A Letter to the Cis Person Who Wakes Up Trans

It's Not the Fun It's Cracked Up to Be

Dear Cister,


I know this is hard. It happened to me when I was in my 50s.


Yes, the news is full of stories about children already knowing they're not the gender they were assigned at birth. They have it so easy, pestering their parents to buy them off-gender clothes and toys, and keeping their state legislatures and local school boards from subverting Title IX.


But you? Your binary frame of reference has been exploded mid-course, leading to personal and social fireworks akin to jumping your car battery on a nuclear reactor. Kaboom!


Here's some advice as you prepare to lift yourself out of bed, to face the day.


You Get Stared At. A Lot.

Everywhere you go as a trans person, you'll get stared at. At the moment, you think the goal is to pass as the new gender you woke up with. But see, your body has for years been shaped by hormones that now compromise your self-identity. Clothes aren't cut to fit you. Rings are impossible for your fingers. Shoes will painfully reshape your feet. Makeup, if you choose to use it, will be an acquired talent. Your hair—too much or lack of it? Don't get me started. Your voice will always remind you and everyone in earshot that you ain't right.


And the bulges between your legs or on your chest? What to do, what to do.


You're determined to hold yourself up to the goal of passing muster with every gaze that will alight on your misshapen frame, your out-of-place tone, your at-best presentation being a little off. The Western world has, until quite recently, counted on square pegs fitting in square holes. Men are men, women are women. Ne'er the twain shall meet, except in culturally demanded heterosexual and gender-binary modes. I feel for you, because you must feel like you can't fit anywhere.


No, Really.

Yet, there's hope.


I know you're not feeling it as everyone undresses you with their eyes. As talk halts when you enter the room. As stares linger too long. As conversations with others are suddenly jigs around pronouns. As folks either take a wide berth around the crossdressing elephant in the room or lavishly praise you for your cosmetic and couture choices like they're patronizingly magneting the artwork of a kindergartener to the fridge.


You get to be an adorable abomination!


Where the Hope Comes In

You're still learning to be who you really are, after years of living the role of someone else. You can't expect yourself to master (or mistress) it in a day.


Or ever.


The thing is, Cister, you are who you are.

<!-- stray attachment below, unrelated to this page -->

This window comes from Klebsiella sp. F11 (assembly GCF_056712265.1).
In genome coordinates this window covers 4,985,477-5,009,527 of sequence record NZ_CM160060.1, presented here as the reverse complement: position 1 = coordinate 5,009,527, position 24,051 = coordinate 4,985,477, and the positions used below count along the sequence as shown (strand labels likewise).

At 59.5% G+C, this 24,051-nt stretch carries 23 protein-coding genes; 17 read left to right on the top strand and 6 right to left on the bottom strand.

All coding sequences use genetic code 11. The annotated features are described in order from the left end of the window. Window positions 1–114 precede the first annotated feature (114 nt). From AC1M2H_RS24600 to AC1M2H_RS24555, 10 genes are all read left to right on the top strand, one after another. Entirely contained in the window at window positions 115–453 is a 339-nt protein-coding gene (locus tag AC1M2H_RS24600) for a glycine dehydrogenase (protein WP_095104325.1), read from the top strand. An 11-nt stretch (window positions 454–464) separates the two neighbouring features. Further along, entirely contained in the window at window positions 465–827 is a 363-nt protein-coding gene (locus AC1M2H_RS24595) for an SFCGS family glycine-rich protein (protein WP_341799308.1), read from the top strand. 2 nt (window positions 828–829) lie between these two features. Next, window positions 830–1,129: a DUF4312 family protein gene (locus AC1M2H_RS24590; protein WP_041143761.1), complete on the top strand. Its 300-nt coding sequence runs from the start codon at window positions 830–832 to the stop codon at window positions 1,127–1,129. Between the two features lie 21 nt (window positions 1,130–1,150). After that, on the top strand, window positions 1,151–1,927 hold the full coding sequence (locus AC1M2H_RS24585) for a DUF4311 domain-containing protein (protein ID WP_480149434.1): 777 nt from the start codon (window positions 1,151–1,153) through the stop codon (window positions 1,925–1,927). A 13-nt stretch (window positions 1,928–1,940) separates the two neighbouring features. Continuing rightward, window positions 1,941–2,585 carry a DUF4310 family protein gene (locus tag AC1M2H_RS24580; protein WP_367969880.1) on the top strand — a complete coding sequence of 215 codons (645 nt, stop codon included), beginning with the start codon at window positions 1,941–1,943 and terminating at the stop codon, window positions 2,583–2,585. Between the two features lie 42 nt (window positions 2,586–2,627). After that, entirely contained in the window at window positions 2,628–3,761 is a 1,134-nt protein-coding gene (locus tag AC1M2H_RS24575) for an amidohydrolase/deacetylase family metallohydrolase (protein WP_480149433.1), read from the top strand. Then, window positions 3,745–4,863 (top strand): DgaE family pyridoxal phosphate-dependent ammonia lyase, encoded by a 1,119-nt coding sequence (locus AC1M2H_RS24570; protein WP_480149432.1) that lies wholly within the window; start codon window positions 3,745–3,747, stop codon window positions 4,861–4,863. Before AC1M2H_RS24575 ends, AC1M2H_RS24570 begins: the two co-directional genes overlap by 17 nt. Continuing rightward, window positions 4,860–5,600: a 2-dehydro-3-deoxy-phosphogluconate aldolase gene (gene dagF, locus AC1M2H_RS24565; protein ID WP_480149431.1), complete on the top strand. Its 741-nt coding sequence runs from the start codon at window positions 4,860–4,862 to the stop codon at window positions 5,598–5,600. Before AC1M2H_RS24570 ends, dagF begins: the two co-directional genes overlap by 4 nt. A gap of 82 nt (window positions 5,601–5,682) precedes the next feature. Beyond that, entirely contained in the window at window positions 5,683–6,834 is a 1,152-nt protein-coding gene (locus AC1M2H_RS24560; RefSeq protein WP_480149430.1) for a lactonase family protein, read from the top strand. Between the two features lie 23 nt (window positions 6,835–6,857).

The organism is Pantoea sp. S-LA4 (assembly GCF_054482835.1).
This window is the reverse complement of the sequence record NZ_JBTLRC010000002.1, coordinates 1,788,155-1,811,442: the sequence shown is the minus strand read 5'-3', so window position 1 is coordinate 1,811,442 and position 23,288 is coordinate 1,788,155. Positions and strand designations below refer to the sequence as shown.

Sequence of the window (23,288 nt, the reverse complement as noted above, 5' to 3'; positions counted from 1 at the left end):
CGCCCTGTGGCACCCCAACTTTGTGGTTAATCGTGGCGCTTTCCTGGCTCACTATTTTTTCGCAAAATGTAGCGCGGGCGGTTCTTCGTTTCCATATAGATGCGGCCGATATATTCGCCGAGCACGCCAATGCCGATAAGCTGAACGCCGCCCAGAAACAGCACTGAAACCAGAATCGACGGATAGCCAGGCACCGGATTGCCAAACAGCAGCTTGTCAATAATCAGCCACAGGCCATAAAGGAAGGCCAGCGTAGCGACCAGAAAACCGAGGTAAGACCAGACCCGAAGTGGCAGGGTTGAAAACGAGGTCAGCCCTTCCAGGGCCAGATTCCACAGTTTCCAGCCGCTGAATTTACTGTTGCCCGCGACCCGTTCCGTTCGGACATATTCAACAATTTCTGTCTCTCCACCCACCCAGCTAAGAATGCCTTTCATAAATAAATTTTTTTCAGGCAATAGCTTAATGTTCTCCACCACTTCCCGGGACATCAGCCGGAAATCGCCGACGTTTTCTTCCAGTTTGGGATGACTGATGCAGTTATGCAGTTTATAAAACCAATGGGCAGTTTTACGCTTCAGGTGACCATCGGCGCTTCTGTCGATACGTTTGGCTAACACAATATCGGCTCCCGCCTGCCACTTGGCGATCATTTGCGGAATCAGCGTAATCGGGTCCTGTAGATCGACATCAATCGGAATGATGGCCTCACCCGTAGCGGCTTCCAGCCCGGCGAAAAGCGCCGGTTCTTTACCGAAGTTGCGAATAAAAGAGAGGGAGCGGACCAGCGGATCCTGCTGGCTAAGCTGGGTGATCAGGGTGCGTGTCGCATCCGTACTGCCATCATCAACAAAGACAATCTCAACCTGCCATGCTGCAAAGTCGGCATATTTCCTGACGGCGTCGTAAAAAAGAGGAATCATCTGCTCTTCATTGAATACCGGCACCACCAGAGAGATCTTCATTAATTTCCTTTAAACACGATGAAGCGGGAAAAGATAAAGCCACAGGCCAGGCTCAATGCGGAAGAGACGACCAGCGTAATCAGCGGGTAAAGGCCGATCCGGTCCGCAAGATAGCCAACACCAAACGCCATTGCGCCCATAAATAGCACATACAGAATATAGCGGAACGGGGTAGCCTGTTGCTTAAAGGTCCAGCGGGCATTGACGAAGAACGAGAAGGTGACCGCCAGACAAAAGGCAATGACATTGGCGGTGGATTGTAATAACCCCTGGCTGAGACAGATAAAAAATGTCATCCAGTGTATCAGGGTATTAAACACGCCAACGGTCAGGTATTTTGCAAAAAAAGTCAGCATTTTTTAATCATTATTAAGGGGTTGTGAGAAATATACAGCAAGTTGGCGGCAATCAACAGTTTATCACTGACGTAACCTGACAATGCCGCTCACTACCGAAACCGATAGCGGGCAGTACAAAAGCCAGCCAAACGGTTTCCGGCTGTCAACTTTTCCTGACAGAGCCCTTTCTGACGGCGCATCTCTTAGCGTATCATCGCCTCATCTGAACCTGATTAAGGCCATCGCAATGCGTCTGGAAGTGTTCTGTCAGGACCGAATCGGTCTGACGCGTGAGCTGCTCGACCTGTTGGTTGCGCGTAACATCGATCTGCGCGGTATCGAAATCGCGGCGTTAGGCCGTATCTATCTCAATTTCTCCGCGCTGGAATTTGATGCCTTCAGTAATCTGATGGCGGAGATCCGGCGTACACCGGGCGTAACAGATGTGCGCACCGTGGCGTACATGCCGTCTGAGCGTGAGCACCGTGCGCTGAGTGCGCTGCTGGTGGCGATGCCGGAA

Everyone wrestles with their true selves. It's just that the world has been set up to camouflage that for the folks who identify with the gender they were assigned at birth. I'm not whining—you are! And well you should.


Because it doesn't have to be this way for anyone—trans, cis, or non-binary. Gay, straight, bi-, poly, or asexual.


Some people who think it does, world without end, wield their power with a battering ram. I have to be honest—you will be battered. Every. Single. Day. For the rest of your life.


A Life Sentence

That's not the death sentence it might seem to be. It's your time to step out, to trip the gender-binary fantastic and strut your stuff. Because the stares won't stop. The uncomfortable silences won't suddenly fill with normal chatter. Cister, people want to maintain the illusion that they're normal, and they exact a price on anyone who messes up their sense of order, like Aunt Gertie throws a fit when someone spills wine all over her wedding-chest tablecloth.


None of us is normal. We are who we are—unique, irreplaceable icons of personhood that every single human being in every time, every place, has struggled to attain, chasing some errant idea of fitting in, coming home, being at peace with themselves.


Congratulations. The peace you've come to is that you'll never fit into their illusion.


You're free. To be who you are.


Strut It

So strut those heels you bend your ankles in. Wrap that binder around your chest. Tuck that hot dog halfway up to your adenoids, and all the time know, blatantly, that you ain't got it right.


Nobody gets it right. They just get themselves. One life. One chance.


Though you'll every second remind the world of that, and make others, at the mildest, squirm, and at the worst, seek to obliterate you, they'll never, even if they kill you, wipe away the truth that you have lived as who you are.


Rise, dear child. Rise, and strut it.


You're worth too much to do otherwise.


Love,


Bethany










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